Jonas Valanciunas on Media Day

24 Seconds presented by Ibotta: Jonas Valanciunas

by Jim Eichenhofer

When he made his NBA debut in 2013 for the Toronto Raptors, Jonas Valanciunas became the ninth Lithuania-born player to appear in the world’s most prestigious basketball league. It’s a testament to how popular the sport is in the European nation (population 2.8 million) that four more Lithuanians have broken into the NBA since then, including former Pelicans forward Donatas Motiejunas.

In the first edition of the 2021-22 season of our “24 Seconds” Q&A series presented by Ibotta – which will appear weekly on – the 29-year-old discussed his summer and how his home country impacted his affinity for basketball. What was the most interesting thing you did during the offseason?

Valanciunas: Traveling in Europe to some new places. Last offseason was kind of funky with all the Covid restrictions and the (NBA) bubble (extending into August). It wasn’t normal. This offseason I traveled a lot more and did everything on my timing and my schedule. It was nice to have the offseason to spend some time for myself and with my family and kids. It’s not important where you go; it’s important who you go with. It was great. Speaking of Europe and your background, when did you first realize you loved basketball?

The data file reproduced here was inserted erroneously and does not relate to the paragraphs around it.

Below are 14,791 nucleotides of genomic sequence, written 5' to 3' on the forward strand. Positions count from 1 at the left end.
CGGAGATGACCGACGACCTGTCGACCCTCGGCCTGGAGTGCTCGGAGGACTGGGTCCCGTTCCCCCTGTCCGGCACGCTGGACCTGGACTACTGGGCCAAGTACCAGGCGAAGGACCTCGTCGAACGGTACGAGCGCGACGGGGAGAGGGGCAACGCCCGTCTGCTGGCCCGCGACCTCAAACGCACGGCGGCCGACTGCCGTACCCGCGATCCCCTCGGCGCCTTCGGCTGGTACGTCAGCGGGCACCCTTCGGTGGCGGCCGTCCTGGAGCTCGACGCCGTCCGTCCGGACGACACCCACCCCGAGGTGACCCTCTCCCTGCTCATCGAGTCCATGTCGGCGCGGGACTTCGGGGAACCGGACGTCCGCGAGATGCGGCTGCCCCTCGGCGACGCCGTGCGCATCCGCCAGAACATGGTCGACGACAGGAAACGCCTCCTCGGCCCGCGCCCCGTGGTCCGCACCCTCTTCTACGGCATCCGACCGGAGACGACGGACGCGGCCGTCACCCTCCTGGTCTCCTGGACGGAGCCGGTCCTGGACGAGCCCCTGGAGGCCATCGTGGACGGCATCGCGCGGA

Valanciunas: Probably from my days when I was small, when you’re just playing with your buddies, with no rules and you’re a small kid who can’t even dribble, but you want to try to play. Either you like it or you don’t. (Eventually) it becomes a job. You get a routine, you take care of your body, you rest during your off time. Then you can build your game up to where you can enjoy playing it at the highest level. How much of your love of basketball comes from growing up in Lithuania?

Valanciunas: Lithuania has a big connection with basketball. We have a saying that it’s the second religion. Growing up, you’re connected with basketball and see basketball everywhere. As a kid, every kid has to try basketball. You have to do that. I liked it since Day 1, so here I am. One thing people around the NBA have noted about you is you’ve continued to improve and add elements to your game even 10 years into your career. How much of your improvement is on-court experience and how much is the work and time you’ve put into your skills?

Valanciunas: I think you’ve got to balance your experience with your work. If you’re only going to work but not take from your experience on the court, nothing is going to happen for you. Also, experience will benefit you if you work. It’s finding the right balance, between on and off the court, taking care of yourself, learning from your experience on the court, playing against great players and playing hard every minute. So far I’ve been successful doing that.

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